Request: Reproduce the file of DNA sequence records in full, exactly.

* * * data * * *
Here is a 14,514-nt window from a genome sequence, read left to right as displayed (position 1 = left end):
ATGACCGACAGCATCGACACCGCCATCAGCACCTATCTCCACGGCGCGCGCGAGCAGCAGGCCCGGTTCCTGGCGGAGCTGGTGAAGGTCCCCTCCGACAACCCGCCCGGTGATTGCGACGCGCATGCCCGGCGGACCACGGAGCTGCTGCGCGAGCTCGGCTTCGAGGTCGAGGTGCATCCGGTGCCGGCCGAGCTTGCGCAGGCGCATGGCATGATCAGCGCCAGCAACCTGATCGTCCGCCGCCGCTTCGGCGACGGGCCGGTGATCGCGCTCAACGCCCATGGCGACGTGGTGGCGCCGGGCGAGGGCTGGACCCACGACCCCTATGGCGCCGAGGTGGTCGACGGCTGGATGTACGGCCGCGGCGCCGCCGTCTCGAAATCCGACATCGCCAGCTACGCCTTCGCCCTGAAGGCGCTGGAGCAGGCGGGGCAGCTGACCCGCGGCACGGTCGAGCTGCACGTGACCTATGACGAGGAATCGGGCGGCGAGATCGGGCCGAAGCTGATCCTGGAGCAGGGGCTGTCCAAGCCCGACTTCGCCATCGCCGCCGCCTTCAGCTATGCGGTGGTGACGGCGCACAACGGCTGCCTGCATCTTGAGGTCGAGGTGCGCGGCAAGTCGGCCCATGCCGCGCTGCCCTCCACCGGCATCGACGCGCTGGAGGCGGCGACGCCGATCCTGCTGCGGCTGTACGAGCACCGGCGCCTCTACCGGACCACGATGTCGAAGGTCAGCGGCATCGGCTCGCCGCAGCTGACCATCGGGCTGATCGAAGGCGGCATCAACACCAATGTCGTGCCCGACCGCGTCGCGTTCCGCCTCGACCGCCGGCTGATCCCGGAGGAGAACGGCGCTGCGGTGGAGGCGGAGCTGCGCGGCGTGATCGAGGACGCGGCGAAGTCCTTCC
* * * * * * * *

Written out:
Here is a 14,514-nt window from a genome sequence, read left to right as displayed (position 1 = left end):
ATGACCGACAGCATCGACACCGCCATCAGCACCTATCTCCACGGCGCGCGCGAGCAGCAGGCCCGGTTCCTGGCGGAGCTGGTGAAGGTCCCCTCCGACAACCCGCCCGGTGATTGCGACGCGCATGCCCGGCGGACCACGGAGCTGCTGCGCGAGCTCGGCTTCGAGGTCGAGGTGCATCCGGTGCCGGCCGAGCTTGCGCAGGCGCATGGCATGATCAGCGCCAGCAACCTGATCGTCCGCCGCCGCTTCGGCGACGGGCCGGTGATCGCGCTCAACGCCCATGGCGACGTGGTGGCGCCGGGCGAGGGCTGGACCCACGACCCCTATGGCGCCGAGGTGGTCGACGGCTGGATGTACGGCCGCGGCGCCGCCGTCTCGAAATCCGACATCGCCAGCTACGCCTTCGCCCTGAAGGCGCTGGAGCAGGCGGGGCAGCTGACCCGCGGCACGGTCGAGCTGCACGTGACCTATGACGAGGAATCGGGCGGCGAGATCGGGCCGAAGCTGATCCTGGAGCAGGGGCTGTCCAAGCCCGACTTCGCCATCGCCGCCGCCTTCAGCTATGCGGTGGTGACGGCGCACAACGGCTGCCTGCATCTTGAGGTCGAGGTGCGCGGCAAGTCGGCCCATGCCGCGCTGCCCTCCACCGGCATCGACGCGCTGGAGGCGGCGACGCCGATCCTGCTGCGGCTGTACGAGCACCGGCGCCTCTACCGGACCACGATGTCGAAGGTCAGCGGCATCGGCTCGCCGCAGCTGACCATCGGGCTGATCGAAGGCGGCATCAACACCAATGTCGTGCCCGACCGCGTCGCGTTCCGCCTCGACCGCCGGCTGATCCCGGAGGAGAACGGCGCTGCGGTGGAGGCGGAGCTGCGCGGCGTGATCGAGGACGCGGCGAAGTCCTTCC